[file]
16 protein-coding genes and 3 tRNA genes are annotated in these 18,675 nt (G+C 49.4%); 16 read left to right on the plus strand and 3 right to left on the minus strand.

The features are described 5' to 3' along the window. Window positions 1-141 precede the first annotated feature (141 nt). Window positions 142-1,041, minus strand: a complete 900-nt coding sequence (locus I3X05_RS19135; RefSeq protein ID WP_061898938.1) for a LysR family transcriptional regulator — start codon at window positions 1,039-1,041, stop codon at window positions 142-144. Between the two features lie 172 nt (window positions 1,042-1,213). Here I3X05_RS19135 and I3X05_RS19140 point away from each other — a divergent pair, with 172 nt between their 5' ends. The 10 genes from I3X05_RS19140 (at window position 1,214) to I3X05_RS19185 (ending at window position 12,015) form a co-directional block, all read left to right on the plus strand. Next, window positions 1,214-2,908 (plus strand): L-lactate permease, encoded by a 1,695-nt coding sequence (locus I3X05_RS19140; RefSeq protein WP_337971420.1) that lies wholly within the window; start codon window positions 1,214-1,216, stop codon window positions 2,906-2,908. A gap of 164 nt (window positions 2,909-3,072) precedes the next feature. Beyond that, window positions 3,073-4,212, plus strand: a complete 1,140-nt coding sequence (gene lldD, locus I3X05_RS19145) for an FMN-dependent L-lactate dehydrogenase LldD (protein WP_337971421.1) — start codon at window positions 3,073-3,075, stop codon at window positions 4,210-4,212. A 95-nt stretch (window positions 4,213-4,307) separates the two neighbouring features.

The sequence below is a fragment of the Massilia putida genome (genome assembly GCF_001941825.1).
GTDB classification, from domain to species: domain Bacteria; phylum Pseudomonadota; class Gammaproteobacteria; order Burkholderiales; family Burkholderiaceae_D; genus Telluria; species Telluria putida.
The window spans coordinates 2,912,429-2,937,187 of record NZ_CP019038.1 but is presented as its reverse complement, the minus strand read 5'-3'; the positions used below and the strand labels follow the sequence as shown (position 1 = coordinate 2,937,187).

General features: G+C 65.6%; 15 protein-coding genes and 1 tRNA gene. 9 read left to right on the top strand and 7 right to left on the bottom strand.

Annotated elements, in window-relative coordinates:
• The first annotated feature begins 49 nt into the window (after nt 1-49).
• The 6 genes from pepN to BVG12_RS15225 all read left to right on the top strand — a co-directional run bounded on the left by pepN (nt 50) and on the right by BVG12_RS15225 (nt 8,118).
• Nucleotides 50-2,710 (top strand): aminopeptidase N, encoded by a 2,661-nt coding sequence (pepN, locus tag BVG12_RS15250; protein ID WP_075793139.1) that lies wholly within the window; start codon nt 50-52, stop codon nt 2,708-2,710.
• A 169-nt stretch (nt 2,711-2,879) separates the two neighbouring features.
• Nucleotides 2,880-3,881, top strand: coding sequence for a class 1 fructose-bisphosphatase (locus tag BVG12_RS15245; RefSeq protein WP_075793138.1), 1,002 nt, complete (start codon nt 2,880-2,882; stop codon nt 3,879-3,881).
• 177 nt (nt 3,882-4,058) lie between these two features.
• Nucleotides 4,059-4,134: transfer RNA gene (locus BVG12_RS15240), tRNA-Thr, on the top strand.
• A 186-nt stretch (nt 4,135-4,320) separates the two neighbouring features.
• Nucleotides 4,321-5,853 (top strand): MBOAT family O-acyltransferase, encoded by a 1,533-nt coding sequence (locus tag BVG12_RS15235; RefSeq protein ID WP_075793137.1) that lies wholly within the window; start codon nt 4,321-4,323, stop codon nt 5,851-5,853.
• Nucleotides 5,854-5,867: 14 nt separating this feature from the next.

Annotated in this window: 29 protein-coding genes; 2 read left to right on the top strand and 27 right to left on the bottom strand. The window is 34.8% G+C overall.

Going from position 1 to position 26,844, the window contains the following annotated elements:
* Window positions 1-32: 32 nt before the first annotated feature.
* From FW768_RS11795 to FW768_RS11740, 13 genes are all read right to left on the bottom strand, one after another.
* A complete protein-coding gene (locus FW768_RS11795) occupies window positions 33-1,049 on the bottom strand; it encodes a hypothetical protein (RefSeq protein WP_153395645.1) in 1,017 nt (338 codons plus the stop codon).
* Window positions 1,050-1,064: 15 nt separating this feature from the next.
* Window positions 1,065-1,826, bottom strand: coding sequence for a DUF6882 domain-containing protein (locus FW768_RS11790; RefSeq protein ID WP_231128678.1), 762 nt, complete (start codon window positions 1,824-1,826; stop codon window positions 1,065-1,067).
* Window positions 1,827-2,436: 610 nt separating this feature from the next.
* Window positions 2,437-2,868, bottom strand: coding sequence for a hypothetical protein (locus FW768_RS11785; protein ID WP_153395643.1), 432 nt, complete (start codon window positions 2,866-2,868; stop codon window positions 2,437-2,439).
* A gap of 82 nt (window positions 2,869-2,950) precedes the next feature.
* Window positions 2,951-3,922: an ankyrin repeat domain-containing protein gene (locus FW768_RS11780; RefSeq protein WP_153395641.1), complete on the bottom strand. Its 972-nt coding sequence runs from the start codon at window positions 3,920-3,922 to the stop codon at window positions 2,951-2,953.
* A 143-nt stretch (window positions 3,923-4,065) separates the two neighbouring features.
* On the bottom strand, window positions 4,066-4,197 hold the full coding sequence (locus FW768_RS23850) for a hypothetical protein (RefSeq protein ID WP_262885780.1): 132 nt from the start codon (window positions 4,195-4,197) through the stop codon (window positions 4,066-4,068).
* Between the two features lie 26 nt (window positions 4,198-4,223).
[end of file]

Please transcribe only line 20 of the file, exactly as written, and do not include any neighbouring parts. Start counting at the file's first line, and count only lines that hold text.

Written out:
* Window positions 1-32: 32 nt before the first annotated feature.